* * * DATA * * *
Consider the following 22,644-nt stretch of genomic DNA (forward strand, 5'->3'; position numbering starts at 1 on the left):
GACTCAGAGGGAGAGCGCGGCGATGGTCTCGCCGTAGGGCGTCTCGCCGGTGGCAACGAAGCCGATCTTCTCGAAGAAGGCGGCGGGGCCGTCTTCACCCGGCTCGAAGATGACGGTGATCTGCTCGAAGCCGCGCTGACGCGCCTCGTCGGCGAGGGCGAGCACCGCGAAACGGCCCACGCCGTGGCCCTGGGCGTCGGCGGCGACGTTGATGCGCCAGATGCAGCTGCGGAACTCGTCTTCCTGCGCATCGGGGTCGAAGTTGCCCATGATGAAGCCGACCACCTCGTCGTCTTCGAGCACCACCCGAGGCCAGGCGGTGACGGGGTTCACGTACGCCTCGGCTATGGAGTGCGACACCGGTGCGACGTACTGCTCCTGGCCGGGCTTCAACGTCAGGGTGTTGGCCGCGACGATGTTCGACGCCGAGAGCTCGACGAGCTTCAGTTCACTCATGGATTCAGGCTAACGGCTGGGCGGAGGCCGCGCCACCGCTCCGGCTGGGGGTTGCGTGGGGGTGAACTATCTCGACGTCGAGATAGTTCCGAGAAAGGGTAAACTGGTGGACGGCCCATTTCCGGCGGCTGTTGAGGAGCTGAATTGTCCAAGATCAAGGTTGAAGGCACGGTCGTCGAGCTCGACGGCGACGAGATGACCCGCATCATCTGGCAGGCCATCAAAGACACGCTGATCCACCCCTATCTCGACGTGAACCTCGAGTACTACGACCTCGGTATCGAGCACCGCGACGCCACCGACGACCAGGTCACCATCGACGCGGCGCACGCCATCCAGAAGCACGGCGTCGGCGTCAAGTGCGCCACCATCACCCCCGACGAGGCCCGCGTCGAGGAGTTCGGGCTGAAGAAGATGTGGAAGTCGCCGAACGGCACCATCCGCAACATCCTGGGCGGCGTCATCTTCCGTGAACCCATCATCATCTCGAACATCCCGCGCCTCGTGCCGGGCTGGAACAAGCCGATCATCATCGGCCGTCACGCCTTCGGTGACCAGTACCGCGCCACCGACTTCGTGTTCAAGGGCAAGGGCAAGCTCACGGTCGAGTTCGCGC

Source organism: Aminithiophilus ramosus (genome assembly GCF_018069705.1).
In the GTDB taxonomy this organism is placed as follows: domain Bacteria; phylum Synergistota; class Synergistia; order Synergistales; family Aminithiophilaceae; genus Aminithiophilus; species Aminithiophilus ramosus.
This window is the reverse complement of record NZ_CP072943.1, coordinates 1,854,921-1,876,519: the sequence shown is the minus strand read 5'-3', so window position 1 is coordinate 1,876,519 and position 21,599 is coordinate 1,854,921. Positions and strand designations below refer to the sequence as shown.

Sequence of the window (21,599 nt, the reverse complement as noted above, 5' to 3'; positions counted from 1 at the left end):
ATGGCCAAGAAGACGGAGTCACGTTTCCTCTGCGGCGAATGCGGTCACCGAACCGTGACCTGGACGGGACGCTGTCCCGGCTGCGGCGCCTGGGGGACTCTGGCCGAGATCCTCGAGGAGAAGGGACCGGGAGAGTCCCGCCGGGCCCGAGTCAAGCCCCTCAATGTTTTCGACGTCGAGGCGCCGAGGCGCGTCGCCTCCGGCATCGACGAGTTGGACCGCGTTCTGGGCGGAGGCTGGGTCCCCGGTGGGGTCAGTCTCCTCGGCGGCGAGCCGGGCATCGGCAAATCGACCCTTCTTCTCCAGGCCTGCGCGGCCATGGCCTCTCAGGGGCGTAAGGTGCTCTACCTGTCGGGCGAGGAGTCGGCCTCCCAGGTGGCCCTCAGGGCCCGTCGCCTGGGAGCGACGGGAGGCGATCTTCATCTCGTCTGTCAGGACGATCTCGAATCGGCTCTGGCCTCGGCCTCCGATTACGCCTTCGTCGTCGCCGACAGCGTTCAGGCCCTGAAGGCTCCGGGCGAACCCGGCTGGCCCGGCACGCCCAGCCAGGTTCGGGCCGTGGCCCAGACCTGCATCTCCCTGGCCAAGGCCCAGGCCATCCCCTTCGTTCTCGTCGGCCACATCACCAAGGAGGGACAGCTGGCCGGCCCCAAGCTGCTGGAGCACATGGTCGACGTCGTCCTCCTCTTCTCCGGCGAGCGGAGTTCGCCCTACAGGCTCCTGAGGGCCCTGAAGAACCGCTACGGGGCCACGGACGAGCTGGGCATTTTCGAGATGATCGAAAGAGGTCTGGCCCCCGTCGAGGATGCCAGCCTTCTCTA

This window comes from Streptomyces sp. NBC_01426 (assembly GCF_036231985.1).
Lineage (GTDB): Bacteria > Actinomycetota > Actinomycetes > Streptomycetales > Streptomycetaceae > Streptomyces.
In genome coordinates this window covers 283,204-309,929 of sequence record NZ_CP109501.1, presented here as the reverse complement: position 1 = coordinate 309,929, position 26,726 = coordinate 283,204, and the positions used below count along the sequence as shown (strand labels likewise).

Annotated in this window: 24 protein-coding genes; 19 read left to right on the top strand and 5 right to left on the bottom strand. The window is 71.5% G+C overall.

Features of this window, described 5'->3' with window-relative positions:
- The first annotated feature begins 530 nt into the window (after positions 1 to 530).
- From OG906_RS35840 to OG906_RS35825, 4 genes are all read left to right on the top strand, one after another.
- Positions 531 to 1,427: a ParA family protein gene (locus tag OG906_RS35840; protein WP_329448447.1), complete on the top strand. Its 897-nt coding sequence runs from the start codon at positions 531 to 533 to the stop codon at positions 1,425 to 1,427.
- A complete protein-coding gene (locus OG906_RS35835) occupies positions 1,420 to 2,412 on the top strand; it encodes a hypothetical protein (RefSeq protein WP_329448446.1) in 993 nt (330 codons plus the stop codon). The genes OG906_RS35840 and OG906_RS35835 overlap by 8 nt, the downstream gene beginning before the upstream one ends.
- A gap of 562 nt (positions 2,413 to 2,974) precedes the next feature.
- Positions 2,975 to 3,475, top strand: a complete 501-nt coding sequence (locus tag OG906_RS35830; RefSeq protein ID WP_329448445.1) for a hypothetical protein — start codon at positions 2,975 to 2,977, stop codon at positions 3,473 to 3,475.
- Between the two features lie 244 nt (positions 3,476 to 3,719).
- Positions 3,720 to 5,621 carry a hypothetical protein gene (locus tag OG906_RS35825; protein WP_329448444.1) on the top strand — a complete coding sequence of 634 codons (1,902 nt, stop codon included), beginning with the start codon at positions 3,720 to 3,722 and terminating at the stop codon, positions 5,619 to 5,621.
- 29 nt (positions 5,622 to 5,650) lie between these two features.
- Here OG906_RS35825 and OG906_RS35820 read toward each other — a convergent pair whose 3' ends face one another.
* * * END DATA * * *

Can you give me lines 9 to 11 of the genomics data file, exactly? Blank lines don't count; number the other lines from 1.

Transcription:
Lineage (GTDB): Bacteria > Actinomycetota > Actinomycetes > Streptomycetales > Streptomycetaceae > Streptomyces.
In genome coordinates this window covers 283,204-309,929 of sequence record NZ_CP109501.1, presented here as the reverse complement: position 1 = coordinate 309,929, position 26,726 = coordinate 283,204, and the positions used below count along the sequence as shown (strand labels likewise).

Annotated in this window: 24 protein-coding genes; 19 read left to right on the top strand and 5 right to left on the bottom strand. The window is 71.5% G+C overall.